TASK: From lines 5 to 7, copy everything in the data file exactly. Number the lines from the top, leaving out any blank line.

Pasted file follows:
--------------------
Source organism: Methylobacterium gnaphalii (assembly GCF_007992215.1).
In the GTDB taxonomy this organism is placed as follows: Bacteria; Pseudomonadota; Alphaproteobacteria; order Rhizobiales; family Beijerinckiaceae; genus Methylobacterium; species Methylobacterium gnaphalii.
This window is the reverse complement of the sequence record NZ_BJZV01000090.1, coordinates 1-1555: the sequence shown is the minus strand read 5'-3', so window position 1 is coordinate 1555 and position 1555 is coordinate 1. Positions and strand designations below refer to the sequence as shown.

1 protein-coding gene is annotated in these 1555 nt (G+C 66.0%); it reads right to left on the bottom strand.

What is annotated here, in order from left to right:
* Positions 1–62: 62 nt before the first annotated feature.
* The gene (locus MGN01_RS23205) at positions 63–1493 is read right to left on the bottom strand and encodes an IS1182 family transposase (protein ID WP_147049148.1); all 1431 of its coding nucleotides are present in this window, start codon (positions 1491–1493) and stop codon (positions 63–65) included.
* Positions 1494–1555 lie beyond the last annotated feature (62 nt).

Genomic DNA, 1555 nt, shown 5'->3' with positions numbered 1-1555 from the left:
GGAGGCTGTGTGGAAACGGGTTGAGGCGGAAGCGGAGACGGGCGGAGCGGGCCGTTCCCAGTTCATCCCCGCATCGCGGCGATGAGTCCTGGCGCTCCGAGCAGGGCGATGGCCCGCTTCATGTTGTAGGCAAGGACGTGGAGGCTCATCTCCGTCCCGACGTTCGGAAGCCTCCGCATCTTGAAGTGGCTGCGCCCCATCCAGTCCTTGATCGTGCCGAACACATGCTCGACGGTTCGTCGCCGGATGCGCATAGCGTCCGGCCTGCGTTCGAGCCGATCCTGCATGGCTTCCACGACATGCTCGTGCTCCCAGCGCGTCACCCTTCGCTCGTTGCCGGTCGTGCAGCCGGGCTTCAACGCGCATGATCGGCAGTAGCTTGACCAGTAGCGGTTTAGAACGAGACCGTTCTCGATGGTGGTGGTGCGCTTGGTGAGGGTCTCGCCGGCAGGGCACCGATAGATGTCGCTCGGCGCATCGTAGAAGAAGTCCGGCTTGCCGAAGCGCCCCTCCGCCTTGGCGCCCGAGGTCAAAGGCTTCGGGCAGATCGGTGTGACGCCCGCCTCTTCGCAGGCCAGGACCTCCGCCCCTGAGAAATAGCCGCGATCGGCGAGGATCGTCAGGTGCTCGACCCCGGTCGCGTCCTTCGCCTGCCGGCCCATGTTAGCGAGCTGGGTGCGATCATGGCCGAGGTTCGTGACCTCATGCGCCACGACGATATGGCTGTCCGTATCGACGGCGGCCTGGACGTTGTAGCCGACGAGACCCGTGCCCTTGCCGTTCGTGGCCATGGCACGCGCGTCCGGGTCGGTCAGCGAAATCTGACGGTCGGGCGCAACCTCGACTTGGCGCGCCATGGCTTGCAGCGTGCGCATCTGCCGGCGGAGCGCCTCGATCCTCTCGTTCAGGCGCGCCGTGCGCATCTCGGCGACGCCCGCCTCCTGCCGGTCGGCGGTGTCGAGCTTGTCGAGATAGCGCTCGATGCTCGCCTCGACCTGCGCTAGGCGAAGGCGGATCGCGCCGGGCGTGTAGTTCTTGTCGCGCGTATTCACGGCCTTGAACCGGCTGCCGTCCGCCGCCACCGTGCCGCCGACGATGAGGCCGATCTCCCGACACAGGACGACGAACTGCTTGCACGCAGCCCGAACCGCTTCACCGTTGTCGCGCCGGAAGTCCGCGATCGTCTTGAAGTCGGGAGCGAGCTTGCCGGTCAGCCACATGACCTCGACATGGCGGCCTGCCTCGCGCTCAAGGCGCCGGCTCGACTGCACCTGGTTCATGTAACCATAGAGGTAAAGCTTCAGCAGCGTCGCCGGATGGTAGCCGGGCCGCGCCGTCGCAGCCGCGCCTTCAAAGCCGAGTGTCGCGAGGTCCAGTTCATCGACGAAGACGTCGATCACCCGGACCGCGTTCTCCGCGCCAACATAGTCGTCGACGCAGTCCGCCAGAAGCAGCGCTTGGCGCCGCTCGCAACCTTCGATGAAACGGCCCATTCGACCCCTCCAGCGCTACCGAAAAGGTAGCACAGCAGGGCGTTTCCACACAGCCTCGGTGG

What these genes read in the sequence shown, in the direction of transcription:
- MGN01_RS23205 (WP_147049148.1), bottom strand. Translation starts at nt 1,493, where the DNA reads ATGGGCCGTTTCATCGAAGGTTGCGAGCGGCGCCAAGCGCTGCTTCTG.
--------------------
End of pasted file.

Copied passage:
What is annotated here, in order from left to right:
* Positions 1–62: 62 nt before the first annotated feature.
* The gene (locus MGN01_RS23205) at positions 63–1493 is read right to left on the bottom strand and encodes an IS1182 family transposase (protein ID WP_147049148.1); all 1431 of its coding nucleotides are present in this window, start codon (positions 1491–1493) and stop codon (positions 63–65) included.